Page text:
I'm undergoing the "returning student" experience, like so many of my own JSRCC students, and am finding that it takes up a lot of my time and attention.
I've been flying twice a week--each lesson taking up three or four hours, counting driving time, ground lesson time, and an hour or so in the air. I've spent at least that much time per lesson in preparation, mostly reviewing the previous lesson, reading the texts and manuals, and visualizing flying situations in my mind. Last night I started ground school, which is going to be three hours of lecture a week, plus the studying necessary to know in advance what the evening's lecture will be about. Altogether, I'm probably putting in 25 or 30 hours a week at learning flying.
I'm also trying to pay attention to the studenting experience and to observing the teachering.
I have one flight instructor, the same guy each time, Adam Coulter, so that part of it is essentially a tutorial. He teaches flying full time, and has a number of other students. He's about (my son) Chris's age--so that adds another complication to the experience. Our age difference doesn't matter to me at all, but I think he still feels a little uncomfortable about it, and that does bother me a little.
This groundschool session has two instructors, Kris Helms and Chris Edwards, both probably under 30 (no, after I wrote that Chris told me he's 34), and with very different personalities and teaching postures. They're very different from Adam, too, so I get to learn from--and about--three distinct instructors. They team-teach--both in the room together, with a lot of interaction between them. They use the same syllabus and split it up (so far) into before-the-break and after-the-break shares. (It's a once a week, three-hour class meeting.) There are about 15 in the groundschool class. All but one are male. The youngest looks to be about 18, and I'm probably 20 years older than the next-oldest.
I confess that I did notice the groundschool class age range--and of course the others must have, too. But the only times it's really a problem to me is when I'm in the terminal or on the ramp and someone assumes I've been flying forever. They generally look confused and sort of cheated when I say I'm just a student.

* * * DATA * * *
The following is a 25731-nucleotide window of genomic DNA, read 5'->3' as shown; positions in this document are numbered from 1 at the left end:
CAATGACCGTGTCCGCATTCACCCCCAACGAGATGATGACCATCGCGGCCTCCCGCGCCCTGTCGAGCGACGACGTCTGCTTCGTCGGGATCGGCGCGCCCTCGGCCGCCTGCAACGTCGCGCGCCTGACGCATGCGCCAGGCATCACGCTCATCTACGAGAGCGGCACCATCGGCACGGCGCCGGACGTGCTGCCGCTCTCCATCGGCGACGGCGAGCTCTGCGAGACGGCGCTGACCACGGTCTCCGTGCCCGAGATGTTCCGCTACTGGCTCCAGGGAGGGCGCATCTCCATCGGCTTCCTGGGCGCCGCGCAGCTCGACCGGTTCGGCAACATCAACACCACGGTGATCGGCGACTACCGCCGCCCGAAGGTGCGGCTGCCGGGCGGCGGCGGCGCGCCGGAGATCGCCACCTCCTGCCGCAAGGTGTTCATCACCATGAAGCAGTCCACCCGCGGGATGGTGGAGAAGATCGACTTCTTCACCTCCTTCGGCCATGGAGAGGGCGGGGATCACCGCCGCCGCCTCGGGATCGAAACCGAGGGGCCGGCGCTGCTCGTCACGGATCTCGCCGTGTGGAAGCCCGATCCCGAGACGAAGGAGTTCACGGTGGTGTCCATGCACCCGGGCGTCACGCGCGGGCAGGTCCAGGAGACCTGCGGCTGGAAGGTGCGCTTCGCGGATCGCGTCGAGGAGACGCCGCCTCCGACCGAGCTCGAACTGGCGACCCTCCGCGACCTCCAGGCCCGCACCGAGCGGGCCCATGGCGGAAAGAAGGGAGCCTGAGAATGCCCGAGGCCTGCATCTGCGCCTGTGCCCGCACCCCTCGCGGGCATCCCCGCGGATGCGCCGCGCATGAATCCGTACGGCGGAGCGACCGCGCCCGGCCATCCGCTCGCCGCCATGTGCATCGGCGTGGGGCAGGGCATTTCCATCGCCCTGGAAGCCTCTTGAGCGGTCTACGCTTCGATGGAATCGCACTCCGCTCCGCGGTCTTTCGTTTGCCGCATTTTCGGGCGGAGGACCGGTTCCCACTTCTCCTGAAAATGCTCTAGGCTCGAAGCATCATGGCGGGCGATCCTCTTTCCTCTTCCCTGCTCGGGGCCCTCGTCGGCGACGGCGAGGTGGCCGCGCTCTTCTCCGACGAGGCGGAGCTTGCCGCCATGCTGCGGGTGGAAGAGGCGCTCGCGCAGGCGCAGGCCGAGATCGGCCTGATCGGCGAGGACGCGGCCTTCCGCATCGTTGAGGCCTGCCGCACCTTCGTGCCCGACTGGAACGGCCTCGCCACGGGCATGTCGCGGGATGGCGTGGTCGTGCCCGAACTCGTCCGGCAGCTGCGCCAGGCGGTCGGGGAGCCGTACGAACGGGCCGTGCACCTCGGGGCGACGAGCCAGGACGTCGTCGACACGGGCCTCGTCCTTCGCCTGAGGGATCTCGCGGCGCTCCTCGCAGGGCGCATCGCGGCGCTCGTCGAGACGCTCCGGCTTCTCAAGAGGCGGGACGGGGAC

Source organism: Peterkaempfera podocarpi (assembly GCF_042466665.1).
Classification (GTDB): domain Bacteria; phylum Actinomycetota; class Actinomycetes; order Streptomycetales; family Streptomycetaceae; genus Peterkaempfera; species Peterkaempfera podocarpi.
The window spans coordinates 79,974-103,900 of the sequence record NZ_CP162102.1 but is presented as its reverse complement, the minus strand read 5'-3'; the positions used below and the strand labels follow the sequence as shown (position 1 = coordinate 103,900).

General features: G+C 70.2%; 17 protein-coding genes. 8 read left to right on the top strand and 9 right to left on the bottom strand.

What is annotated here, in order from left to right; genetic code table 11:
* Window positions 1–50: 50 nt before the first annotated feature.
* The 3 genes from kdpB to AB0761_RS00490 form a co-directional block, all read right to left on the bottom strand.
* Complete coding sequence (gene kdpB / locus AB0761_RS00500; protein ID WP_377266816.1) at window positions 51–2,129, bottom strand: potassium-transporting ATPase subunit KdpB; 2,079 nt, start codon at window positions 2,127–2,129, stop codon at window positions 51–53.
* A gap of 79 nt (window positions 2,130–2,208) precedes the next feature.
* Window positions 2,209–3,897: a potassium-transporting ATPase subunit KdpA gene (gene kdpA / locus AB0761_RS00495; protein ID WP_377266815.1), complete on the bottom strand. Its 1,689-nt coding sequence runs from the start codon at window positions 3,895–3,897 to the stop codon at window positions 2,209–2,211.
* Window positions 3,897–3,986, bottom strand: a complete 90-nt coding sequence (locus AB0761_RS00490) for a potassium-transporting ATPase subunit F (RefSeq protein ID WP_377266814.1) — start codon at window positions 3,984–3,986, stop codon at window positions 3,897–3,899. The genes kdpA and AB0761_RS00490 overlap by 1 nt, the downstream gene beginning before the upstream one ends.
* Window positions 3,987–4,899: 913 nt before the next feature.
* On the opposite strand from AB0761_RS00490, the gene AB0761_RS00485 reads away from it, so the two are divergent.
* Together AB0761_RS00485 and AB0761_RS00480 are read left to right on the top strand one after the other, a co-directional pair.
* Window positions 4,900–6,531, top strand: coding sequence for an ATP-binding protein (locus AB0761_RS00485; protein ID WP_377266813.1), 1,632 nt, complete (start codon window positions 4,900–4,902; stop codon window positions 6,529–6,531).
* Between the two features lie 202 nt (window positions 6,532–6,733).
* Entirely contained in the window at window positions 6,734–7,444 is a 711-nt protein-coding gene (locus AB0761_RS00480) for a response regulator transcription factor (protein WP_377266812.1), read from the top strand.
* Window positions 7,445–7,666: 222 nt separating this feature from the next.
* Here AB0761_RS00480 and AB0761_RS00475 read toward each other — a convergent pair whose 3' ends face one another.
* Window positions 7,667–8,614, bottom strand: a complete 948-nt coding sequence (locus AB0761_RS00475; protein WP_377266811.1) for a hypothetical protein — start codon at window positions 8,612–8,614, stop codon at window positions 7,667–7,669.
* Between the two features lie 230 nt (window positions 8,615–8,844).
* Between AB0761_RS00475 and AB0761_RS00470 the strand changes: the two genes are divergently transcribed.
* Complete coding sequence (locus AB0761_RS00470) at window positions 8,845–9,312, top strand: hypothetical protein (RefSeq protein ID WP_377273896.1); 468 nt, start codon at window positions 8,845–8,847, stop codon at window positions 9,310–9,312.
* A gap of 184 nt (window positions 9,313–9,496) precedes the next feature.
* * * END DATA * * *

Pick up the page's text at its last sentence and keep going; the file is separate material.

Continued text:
Anyway, groundschool is set up to cover everything in the Jeppesen Private Pilot Manual. I'd already read the first half and understood most of it pretty well, so this first class didn't offer anything new. On the other hand, it was good to review, and I assume that most of the things they emphasized in class will be on the FAA exam. Kris said they'd never had a graduate of the class flunk the exam. That's good news, because a lot of the stuff in the second half of the text are going to be demanding--weather and navigation--and I expect the gourndschool to be very helpful. Even the first class was good because they presented several things in ways I hadn't encountered before, which made them clearer and easier to remember.
I spoke briefly about the class with Chris Edwards today. He seemed a bit apologetic about last night's class--because it was in a large, uncomfortable room--too many of us to fit into the conference room they usually use. He said that usually about half a class drops out before the end of the course. That surprised me because--despite this "returning student" stuff--I'd assumed that most people wouldn't get into a groundschool unless they were already committed to getting a license. There were several people there last night, though, who hadn't flown yet. Well, we'll see.
It's always somewhat daunting to hear about 50% attrition rates.
There's also the pressure--the threat--of a review test at the
beginning of every class. That's all very normal for courses like
this, I guess, but it's so very different from the way I've been running
my own classes, the past 25 or so years, that everything seems rather strange.
I'm in a class with people for whom this method is probably the norm--for
me it's alien now, and I never really ever took to it as a student--so
it's bound to be "interesting."
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